Therefore, our starting point is OCGA § 16-13-5 (b), [4] which provides, in pertinent part

Any person who in good faith seeks medical assistance for a person experiencing or believed to be experiencing a drug overdose shall not be arrested, charged, or prosecuted for a drug violation if the evidence for the arrest, charge, or prosecution of such drug violation resulted solely from seeking such medical assistance. Any person who is experiencing a drug overdose and, in good faith, seeks medical assistance for himself or herself or is the subject of such a request[5] shall not be arrested, charged, or prosecuted for a drug violation if the evidence for the arrest, charge, or prosecution of such drug violation resulted solely from seeking such medical assistance. . . .

         Our review begins with the second sentence of OCGA § 16-13-5 (b), [6] which provides that "[a]ny person who is experiencing a drug overdose and, in good faith, seeks medical assistance for himself or herself or is the subject of [a request for medical assistance] shall not be arrested, charged, or prosecuted for a drug violation if the evidence for the arrest, charge, or prosecution of such drug violation resulted solely from seeking such medical assistance." Nothing in the statute requires the caller to subjectively conclude that the subject of the call is experiencing a drug overdose in order for the statute's protections to apply.

         Mercier was a person experiencing a drug overdose. He became the subject of a request for medical assistance when three people called 911 to report he was lying in the street next to his car. One of those callers believed he may have been hit by a car and the other two did not offer their belief as to how he came to be lying in the street. Emergency responders were dispatched on the basis of the calls. Without the calls from bystanders, no emergency responders, including law enforcement officers, would have been on the scene. Law enforcement officers were present solely because the bystanders called for medical assistance to Mercier. While on the scene, a law enforcement officer searched Mercier's car and found the pills that became the evidence in support of the prosecution. On these facts, the statute provides protection from prosecution to Mercier.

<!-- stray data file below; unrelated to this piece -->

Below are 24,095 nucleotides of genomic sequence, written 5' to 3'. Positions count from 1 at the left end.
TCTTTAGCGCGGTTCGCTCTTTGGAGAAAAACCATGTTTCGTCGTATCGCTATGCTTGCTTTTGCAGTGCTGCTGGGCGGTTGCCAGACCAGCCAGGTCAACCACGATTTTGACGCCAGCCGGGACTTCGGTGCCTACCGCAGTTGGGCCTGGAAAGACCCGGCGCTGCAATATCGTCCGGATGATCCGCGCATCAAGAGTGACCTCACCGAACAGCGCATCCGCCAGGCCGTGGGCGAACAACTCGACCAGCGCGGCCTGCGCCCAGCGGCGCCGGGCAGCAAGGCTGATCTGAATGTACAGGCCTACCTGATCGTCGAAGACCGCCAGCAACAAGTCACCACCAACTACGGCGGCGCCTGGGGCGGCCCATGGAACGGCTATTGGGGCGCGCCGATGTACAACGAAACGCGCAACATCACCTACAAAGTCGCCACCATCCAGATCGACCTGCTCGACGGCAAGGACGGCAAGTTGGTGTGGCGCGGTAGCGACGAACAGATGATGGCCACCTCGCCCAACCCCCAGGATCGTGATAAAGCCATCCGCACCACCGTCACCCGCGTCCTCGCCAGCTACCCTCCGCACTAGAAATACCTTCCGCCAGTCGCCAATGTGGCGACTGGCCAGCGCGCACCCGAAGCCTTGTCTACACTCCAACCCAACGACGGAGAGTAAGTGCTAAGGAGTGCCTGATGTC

Therefore, based upon the plain language of OCGA § 16-13-5, we conclude that Mercier qualifies for immunity because his prosecution was the result of being the subject of a request for medical assistance while he was experiencing a ...